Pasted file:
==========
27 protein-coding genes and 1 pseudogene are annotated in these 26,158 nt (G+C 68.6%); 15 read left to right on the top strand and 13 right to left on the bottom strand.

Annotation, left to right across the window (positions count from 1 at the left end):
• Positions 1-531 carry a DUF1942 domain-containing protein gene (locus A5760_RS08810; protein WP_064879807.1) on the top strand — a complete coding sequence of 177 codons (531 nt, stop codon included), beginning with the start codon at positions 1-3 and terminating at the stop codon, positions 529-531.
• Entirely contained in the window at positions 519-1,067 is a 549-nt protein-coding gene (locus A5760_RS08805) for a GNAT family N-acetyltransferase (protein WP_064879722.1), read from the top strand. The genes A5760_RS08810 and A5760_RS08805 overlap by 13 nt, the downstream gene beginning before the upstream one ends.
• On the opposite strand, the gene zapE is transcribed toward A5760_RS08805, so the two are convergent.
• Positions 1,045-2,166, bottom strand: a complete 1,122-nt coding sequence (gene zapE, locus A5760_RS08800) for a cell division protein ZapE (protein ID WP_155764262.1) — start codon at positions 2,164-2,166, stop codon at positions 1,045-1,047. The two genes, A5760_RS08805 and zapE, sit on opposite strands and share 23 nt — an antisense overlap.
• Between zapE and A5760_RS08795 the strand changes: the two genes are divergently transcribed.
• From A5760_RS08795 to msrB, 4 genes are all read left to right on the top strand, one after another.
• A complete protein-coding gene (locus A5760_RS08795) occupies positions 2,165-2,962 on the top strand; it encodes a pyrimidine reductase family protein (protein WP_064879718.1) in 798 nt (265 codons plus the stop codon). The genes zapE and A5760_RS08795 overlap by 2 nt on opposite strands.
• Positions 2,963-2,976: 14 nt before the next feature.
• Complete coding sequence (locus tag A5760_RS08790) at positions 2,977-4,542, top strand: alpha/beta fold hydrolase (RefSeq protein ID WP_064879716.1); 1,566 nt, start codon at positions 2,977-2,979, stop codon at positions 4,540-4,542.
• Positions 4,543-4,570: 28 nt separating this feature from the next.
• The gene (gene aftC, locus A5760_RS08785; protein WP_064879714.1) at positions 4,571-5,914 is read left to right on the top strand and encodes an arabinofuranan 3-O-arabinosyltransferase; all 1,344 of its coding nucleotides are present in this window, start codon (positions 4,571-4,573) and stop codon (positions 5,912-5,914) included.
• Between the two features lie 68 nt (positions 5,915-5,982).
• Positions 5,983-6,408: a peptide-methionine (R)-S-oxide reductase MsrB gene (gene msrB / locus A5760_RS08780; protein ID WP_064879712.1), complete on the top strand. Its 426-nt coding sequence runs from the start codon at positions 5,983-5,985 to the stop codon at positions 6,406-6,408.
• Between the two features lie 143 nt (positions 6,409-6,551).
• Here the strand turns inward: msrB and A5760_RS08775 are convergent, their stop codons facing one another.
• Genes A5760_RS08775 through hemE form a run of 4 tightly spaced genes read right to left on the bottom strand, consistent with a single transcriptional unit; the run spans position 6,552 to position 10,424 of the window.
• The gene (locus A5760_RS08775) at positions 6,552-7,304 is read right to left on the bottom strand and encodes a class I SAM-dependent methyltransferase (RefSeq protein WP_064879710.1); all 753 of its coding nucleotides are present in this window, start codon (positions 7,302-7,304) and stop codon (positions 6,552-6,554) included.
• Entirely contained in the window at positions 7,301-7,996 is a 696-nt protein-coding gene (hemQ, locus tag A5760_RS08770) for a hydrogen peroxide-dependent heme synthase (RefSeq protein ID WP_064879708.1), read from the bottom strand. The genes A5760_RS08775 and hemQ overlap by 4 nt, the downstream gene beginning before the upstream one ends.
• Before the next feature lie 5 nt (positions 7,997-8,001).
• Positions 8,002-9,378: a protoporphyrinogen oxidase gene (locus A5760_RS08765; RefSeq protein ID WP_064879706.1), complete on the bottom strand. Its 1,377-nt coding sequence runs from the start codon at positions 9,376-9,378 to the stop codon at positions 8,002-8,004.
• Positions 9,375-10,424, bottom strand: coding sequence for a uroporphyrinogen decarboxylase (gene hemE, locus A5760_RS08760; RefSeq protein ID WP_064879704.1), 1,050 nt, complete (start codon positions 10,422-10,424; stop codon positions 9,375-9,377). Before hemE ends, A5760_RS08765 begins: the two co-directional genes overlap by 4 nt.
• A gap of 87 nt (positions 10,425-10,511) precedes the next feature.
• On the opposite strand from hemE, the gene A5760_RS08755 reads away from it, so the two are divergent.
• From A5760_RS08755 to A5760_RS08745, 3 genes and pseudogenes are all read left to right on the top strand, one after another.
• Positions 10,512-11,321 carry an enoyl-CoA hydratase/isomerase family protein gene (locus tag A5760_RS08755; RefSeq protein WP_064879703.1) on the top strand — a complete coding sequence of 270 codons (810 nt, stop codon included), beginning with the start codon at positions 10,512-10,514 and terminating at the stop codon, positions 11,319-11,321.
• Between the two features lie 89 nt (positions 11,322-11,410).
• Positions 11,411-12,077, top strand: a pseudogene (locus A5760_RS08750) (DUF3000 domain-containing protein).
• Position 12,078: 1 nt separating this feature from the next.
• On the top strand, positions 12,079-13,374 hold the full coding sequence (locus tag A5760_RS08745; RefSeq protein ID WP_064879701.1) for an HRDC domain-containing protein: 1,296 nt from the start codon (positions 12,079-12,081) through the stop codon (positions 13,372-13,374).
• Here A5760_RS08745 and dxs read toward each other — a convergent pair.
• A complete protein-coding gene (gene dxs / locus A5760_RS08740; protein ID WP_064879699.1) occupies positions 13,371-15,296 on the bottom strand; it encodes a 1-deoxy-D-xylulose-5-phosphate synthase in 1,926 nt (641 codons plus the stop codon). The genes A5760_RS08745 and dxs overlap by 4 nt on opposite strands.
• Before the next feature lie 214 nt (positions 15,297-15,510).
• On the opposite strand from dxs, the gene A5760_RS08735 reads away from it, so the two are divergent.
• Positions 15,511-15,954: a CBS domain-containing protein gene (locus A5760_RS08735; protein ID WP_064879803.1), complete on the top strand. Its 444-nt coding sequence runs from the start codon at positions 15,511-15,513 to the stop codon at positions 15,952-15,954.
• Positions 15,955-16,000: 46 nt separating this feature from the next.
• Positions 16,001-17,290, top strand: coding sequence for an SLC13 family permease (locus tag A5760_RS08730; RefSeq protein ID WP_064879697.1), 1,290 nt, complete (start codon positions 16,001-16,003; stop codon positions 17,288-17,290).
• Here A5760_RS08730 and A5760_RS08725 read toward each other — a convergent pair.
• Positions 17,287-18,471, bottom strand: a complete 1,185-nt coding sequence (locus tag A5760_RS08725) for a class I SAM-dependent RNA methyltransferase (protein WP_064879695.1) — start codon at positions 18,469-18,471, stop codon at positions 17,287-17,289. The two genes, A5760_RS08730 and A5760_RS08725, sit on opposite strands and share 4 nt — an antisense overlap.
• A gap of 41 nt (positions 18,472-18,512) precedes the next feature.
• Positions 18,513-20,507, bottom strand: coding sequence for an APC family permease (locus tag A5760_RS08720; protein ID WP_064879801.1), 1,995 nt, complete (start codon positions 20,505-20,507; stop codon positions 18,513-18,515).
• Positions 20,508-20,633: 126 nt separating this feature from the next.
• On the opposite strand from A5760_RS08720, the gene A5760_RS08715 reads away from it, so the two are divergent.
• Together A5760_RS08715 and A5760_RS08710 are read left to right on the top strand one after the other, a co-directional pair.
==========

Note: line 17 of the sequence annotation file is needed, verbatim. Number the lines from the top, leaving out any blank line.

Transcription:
• Here the strand turns inward: msrB and A5760_RS08775 are convergent, their stop codons facing one another.